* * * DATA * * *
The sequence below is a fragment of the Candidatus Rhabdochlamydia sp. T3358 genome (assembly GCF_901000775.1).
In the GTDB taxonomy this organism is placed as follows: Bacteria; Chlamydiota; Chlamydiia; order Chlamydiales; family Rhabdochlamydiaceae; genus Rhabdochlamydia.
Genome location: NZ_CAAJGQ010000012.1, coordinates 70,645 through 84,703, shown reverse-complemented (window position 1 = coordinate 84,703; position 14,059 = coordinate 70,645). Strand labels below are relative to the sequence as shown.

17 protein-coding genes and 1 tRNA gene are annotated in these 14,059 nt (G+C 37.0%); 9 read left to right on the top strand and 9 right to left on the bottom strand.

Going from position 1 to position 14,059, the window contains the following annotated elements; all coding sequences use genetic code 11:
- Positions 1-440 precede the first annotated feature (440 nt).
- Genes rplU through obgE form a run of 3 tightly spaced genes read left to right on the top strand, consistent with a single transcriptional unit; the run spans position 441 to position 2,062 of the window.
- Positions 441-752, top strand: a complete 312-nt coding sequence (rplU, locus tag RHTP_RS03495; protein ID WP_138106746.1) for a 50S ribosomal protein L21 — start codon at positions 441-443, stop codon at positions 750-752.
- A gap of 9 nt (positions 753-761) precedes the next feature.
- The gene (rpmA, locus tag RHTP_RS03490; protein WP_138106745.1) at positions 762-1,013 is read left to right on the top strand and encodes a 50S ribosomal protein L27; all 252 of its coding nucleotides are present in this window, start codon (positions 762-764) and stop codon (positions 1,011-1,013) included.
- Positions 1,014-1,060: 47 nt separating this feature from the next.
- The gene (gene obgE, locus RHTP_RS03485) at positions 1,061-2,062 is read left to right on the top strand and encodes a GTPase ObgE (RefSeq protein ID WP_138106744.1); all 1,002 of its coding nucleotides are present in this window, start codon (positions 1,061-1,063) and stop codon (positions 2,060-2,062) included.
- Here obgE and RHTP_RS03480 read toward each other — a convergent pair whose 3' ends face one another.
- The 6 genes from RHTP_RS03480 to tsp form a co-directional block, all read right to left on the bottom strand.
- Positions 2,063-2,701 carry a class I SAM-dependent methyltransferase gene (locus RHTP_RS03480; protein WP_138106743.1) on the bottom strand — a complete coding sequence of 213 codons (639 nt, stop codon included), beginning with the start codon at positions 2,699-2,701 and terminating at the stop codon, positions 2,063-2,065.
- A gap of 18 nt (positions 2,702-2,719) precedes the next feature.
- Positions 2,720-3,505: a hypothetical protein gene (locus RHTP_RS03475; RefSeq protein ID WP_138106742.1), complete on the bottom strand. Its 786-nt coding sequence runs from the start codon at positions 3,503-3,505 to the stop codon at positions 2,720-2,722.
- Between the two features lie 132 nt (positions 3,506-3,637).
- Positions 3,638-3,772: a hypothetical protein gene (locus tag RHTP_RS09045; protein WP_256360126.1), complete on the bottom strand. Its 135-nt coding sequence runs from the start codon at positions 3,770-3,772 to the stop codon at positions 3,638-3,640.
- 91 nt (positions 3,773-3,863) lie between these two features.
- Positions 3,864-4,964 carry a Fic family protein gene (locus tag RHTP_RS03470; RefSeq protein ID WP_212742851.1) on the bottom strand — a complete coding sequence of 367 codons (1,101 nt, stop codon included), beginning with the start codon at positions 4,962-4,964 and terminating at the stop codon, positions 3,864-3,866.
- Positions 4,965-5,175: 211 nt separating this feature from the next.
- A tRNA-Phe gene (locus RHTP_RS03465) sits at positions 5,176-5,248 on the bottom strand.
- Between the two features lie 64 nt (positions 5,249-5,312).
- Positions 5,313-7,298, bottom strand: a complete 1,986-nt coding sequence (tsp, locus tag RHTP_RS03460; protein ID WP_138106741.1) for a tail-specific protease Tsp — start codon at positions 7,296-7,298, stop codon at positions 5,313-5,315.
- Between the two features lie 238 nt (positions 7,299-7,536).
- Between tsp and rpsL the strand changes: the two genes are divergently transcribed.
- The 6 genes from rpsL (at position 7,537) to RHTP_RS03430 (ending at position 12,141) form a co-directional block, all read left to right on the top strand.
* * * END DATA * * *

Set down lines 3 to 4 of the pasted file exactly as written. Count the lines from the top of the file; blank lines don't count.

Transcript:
Genome location: NZ_CAAJGQ010000012.1, coordinates 70,645 through 84,703, shown reverse-complemented (window position 1 = coordinate 84,703; position 14,059 = coordinate 70,645). Strand labels below are relative to the sequence as shown.

17 protein-coding genes and 1 tRNA gene are annotated in these 14,059 nt (G+C 37.0%); 9 read left to right on the top strand and 9 right to left on the bottom strand.